a.k.a. "The Oscar Messenger"

Selma 1The astonishing “Selma” is the film that could stop “Boyhood”s seeming march to the Oscars. About Martin Luther King and the Civil Rights movement of the ‘6os, African-American director Ava DuVernay, has done the seemingly impossible and created a moving, tumultuous film that is so right on and right now, Oscar with his gleaming social conscience can not in all good conscience ignore “Selma”, DuVernay for Best Director and the superb British actor David Oyelowo unforgettable, searing performance in the leading role.

I could go on and on. And you know what? I will. There is so much to praise about “Selma” and it’s got the sweeping scale and scope that Oscar appreciates and a message that is very, very important for audiences to see TODAY. RIGHT NOW.

As I reported earlier, it got a standing ovation at its first public screening in LA at the AFI festival. And Oprah(who’s also in the film) and Brad Pitt are the producers of it.I saw it this week and was just blown away by its’ power.

And Martin Luther King is painted as a Christ-like figure. He was a minister after all. But the film doesn’t gloss over his humanity. Oyelowo is allowed to go to the dark side with him. They show his infidelity, his troubled marriage to Coretta Scott King, who is the real saintly figure in his relationship, the film makes clear. He makes mistakes. He makes wrong calls. People are killed on his watch. Violence erupts everywhere. For injustices that seem ludicrous to contemplate today, but of course, race in the United States is still a very serious issue. The trouble in Ferguson, Missouri reflects in this incredible, important way.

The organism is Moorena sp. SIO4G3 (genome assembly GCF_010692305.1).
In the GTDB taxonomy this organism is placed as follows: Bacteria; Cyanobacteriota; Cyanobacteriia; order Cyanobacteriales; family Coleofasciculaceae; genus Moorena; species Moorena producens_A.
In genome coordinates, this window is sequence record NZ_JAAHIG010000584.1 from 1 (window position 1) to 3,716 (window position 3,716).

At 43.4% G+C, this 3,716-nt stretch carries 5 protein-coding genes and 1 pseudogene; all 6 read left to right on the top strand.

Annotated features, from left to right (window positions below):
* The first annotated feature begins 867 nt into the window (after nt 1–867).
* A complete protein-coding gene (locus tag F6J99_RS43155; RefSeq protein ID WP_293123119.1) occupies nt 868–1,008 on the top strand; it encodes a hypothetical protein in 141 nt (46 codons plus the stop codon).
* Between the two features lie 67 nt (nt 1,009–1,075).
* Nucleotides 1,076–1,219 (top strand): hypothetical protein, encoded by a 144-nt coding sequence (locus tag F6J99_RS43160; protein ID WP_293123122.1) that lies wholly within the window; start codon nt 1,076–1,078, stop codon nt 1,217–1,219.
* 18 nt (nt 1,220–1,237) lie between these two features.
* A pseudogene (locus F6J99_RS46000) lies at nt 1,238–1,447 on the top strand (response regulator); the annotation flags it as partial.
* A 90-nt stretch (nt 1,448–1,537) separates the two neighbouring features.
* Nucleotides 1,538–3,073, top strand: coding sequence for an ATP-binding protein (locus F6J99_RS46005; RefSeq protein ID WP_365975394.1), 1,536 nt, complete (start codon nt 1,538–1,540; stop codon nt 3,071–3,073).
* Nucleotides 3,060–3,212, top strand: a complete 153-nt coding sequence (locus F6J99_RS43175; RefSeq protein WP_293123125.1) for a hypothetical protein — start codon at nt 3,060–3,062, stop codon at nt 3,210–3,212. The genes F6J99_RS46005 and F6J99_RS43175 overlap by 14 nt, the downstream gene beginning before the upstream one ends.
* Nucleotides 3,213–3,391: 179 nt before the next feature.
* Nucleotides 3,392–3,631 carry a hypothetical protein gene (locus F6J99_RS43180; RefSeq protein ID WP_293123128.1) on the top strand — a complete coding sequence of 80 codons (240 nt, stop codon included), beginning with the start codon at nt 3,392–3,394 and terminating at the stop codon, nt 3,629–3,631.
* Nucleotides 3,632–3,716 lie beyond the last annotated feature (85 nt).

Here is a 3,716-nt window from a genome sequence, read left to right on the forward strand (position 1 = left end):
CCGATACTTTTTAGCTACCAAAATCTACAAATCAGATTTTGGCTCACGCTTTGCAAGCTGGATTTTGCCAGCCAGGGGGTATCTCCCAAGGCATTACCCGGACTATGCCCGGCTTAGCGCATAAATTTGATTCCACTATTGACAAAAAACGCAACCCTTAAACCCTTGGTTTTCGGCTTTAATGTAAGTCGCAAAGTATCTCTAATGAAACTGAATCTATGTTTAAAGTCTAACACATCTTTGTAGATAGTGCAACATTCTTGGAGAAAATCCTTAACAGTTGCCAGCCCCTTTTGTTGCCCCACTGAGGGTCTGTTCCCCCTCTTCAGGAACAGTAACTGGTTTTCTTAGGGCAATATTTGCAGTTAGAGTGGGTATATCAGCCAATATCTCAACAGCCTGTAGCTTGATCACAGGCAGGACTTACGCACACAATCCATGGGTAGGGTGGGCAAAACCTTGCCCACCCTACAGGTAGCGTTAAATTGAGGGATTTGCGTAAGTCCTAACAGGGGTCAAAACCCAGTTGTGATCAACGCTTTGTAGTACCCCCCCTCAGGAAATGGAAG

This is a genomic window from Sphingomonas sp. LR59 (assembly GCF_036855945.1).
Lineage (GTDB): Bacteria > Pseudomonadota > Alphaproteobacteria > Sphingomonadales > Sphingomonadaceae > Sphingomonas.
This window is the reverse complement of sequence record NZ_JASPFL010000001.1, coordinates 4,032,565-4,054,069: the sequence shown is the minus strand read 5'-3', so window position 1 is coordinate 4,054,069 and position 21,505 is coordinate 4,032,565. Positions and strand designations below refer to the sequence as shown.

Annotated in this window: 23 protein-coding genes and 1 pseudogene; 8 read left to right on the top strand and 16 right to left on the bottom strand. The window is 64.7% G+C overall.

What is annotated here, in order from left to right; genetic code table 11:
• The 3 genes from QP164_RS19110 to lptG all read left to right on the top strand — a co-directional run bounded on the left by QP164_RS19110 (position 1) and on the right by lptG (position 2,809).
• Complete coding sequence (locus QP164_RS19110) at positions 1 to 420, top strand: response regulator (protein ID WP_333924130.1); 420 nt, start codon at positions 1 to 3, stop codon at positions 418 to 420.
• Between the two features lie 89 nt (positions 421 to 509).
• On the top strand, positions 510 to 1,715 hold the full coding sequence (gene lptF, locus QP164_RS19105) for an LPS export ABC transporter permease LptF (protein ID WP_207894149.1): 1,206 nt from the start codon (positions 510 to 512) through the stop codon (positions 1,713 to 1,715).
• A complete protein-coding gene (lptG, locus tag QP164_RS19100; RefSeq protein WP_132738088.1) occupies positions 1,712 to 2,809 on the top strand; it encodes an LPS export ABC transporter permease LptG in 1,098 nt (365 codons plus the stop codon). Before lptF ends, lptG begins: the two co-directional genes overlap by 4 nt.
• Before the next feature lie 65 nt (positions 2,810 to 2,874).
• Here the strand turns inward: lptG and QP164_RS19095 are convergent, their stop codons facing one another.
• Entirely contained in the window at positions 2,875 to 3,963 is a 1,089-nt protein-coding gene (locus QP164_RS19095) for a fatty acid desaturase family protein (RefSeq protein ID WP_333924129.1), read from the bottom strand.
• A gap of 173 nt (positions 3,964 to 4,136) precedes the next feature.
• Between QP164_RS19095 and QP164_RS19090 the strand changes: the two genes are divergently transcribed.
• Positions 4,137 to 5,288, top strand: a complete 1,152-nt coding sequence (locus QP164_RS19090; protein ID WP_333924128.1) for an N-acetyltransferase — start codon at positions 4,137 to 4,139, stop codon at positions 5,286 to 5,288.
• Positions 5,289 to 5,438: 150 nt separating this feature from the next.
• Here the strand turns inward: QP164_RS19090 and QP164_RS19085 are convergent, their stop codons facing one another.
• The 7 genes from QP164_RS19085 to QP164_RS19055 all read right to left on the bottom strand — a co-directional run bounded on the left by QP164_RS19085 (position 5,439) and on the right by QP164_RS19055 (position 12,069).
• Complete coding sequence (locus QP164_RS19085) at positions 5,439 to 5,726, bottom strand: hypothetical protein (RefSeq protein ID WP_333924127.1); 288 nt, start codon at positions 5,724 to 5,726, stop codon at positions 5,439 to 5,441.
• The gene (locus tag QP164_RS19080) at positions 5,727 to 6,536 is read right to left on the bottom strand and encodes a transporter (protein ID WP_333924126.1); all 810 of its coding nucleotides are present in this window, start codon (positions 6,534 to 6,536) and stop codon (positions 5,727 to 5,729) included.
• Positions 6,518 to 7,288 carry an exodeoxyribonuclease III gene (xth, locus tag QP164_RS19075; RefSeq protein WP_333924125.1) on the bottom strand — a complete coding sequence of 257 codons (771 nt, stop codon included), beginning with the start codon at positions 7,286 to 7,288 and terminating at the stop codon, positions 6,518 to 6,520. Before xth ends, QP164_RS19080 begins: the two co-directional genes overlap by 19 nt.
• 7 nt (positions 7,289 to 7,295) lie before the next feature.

Martin Luther King would not be surprised by today’s headlines. In a way “Selma” predicts them or foreshadows them. And Oyelowo and Ava Du Vernay and the film itself are all going to be nominated for Oscars. “Selma” is so strong, it makes films like “Boyhood” and “Birdman” seem mere piffle, when compared against them.

I saw Dr. Martin Luther King speak. He was at my college to deliver a speech on race, talking about what students could do to change things.

I remember being impressed by his great, eloquent voice, and the fact that he seemed younger than I had expected. He spoke also completely extemporaneously, with no notes or papers of any kind on his podium.

Of course, as “Selma” makes abundantly clear, he was ALWAYS speaking out on the topic of race, and so he needed no notes to guide him. He knew what he wanted to say and said it.

I was seated up in a balcony and to the side, so I could see that he had no papers in front of him. I knew I was witnessing a historic moment.

And a year later, he was assassinated, while I was still in college. I remember the day so well. “It was unbelievable” I thought “How could this be happening?” He was so young and vital. And then I remember looking out my dorm window at the nearby football field, and seeing the all-white football team practicing, as if nothing of import effecting their lives at the University of Rhode Island had happened.

“Selma” brings back all those memories and creates a world of its’ own incredibly vivid and important ones.

See this film. By all means, see it.

 

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